Kellas stood up from his seat. “Alright, I’ll tell him. I doubt Soletus will be happy with you.”

“I’m his mother,” laughed Cordea. “He’s not been happy with me since he discovered he wants to be a man about things. Mothers are the most unmanly things in the world to someone his age.”

“Anyway, I hope for your sake, Soletus comes back soon so we can sort this all out. The longer he’s gone, the harder it’ll be.”

“He’ll be okay,” said Oeric standing. He escorted Kellas to the door. The two of them stood outside for a little bit before Soletus’s father come back in and shut the door softly. He turned around and leaned against it in contemplation.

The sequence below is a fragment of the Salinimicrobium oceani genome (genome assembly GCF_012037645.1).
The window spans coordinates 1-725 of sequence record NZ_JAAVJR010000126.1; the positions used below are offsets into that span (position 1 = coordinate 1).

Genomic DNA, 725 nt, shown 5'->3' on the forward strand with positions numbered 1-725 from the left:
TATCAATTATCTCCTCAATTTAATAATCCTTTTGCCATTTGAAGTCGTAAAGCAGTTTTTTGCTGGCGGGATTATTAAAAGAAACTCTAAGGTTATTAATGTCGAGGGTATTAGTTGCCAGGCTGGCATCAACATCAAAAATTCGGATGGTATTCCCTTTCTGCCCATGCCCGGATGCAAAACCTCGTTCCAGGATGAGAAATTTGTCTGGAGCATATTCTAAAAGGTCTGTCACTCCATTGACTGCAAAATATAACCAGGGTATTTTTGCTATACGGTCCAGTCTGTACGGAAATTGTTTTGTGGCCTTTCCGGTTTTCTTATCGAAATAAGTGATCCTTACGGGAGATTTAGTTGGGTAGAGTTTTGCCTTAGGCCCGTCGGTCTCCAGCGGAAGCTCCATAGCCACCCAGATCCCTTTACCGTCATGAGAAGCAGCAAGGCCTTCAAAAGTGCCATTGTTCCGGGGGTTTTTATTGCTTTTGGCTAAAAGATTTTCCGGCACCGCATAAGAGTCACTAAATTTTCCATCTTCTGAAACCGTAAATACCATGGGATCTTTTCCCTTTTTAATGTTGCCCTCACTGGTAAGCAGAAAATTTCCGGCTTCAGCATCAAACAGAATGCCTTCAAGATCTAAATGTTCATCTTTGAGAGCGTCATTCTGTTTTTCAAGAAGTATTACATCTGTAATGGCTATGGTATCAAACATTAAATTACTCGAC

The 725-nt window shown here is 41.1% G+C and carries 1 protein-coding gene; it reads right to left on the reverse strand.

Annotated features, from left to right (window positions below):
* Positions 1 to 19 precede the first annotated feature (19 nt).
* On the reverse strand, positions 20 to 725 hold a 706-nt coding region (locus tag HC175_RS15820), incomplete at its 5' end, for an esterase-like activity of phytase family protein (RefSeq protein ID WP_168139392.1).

Cordea didn’t let silence settle and said, “Oeric what is this about?”

She was hushed by her husband’s hand. He lowered it after a bit and angry words rushed out her mouth. “I can’t believe you would let that lying slithering bastard in our house! He betrayed our son! And you’re going to let that skane’s spawn paint our son in more of his lies as well as let him tell a secret that’s for him to tell.”

Kiao looked between them both. She should not have been surprised that they knew but she was.

Oeric stared at her.

“Seriously, am I missing something here? Why would you let him do that,” she demanded.

“Sister. What you heard. Tell her.”

Kiao shared to her what she had overheard. Cordea listened frowning heavily.

“Why not just tell Icus all of this,” she demanded.

“I will. As soon as Kellas tells him first. It’s better this way.”